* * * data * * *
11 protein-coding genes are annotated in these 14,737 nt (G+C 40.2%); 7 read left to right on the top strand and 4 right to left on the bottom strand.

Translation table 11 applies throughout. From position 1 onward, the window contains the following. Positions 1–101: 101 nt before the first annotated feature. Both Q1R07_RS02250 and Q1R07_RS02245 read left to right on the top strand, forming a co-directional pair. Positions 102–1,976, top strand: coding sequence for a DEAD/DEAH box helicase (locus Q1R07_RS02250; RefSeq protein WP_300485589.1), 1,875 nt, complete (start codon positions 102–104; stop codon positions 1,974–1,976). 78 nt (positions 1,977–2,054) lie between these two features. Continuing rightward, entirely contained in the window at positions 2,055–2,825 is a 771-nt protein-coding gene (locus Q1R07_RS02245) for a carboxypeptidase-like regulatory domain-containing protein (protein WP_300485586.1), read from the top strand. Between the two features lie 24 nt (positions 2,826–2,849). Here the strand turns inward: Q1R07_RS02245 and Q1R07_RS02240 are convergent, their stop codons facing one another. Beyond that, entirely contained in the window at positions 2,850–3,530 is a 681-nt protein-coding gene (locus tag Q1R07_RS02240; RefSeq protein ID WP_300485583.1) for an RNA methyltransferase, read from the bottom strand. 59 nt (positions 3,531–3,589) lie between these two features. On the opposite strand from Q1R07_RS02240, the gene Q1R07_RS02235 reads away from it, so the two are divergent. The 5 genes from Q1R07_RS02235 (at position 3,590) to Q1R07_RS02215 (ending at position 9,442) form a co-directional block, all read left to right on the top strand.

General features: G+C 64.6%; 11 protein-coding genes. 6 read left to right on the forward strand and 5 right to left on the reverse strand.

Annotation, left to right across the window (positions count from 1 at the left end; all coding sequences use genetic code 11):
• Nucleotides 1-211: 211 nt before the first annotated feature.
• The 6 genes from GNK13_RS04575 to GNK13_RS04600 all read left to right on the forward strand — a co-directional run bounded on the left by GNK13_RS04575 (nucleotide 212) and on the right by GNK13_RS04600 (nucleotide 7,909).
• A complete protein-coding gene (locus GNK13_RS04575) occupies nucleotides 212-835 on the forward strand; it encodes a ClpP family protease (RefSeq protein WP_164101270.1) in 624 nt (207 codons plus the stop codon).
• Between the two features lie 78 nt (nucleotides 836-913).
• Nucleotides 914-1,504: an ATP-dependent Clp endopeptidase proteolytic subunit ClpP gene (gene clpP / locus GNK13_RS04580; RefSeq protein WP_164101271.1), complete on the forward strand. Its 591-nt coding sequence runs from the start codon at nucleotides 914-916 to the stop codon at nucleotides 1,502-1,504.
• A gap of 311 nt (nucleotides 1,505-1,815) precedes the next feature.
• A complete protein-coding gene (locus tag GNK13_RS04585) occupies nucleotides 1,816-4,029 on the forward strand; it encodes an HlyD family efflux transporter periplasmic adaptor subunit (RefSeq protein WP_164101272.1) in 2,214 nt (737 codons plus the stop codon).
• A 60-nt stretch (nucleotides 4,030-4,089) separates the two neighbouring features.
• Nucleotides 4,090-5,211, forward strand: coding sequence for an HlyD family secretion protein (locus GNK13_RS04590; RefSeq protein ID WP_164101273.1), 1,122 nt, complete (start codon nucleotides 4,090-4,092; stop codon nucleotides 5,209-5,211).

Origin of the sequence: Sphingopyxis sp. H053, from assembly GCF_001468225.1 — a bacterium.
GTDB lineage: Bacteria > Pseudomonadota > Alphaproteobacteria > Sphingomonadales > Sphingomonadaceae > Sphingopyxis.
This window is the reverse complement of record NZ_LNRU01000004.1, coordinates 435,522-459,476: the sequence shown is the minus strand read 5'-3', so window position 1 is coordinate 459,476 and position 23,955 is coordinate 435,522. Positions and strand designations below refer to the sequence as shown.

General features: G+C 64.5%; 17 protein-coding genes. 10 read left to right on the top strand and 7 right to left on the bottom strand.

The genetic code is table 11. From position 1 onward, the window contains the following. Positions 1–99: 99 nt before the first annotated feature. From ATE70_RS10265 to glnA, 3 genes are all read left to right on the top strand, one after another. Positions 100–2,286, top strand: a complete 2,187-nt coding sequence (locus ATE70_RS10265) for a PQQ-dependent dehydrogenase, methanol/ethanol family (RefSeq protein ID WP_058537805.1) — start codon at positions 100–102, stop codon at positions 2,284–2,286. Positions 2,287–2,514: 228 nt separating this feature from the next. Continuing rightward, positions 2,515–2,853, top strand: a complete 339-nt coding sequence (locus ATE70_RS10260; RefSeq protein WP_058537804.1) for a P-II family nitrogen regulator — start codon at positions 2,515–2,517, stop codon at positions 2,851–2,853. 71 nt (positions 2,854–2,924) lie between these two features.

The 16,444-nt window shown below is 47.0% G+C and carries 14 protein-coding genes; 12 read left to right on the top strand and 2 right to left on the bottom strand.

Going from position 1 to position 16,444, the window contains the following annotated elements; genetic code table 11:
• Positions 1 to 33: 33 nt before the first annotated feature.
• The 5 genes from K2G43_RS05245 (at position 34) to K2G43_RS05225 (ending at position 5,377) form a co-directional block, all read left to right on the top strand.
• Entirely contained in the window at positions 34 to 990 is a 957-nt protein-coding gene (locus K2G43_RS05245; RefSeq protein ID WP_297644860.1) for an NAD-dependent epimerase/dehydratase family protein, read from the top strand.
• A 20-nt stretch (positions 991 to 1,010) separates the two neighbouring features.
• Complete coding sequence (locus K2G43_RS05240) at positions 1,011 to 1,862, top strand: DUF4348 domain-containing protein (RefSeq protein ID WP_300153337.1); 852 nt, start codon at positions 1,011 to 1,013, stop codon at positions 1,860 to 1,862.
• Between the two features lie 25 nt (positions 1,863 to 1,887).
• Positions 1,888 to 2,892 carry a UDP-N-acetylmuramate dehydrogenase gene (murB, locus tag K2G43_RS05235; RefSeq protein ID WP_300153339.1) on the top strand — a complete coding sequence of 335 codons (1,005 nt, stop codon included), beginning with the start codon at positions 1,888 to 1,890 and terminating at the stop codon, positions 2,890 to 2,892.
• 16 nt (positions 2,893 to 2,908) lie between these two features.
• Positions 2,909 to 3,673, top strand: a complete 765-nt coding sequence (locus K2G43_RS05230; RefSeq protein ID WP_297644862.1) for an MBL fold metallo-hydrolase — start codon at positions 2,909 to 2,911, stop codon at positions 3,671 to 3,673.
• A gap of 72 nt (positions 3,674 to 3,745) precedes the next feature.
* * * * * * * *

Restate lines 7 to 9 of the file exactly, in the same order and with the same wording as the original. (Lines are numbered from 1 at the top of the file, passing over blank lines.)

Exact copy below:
• A complete protein-coding gene (locus GNK13_RS04575) occupies nucleotides 212-835 on the forward strand; it encodes a ClpP family protease (RefSeq protein WP_164101270.1) in 624 nt (207 codons plus the stop codon).
• Between the two features lie 78 nt (nucleotides 836-913).
• Nucleotides 914-1,504: an ATP-dependent Clp endopeptidase proteolytic subunit ClpP gene (gene clpP / locus GNK13_RS04580; RefSeq protein WP_164101271.1), complete on the forward strand. Its 591-nt coding sequence runs from the start codon at nucleotides 914-916 to the stop codon at nucleotides 1,502-1,504.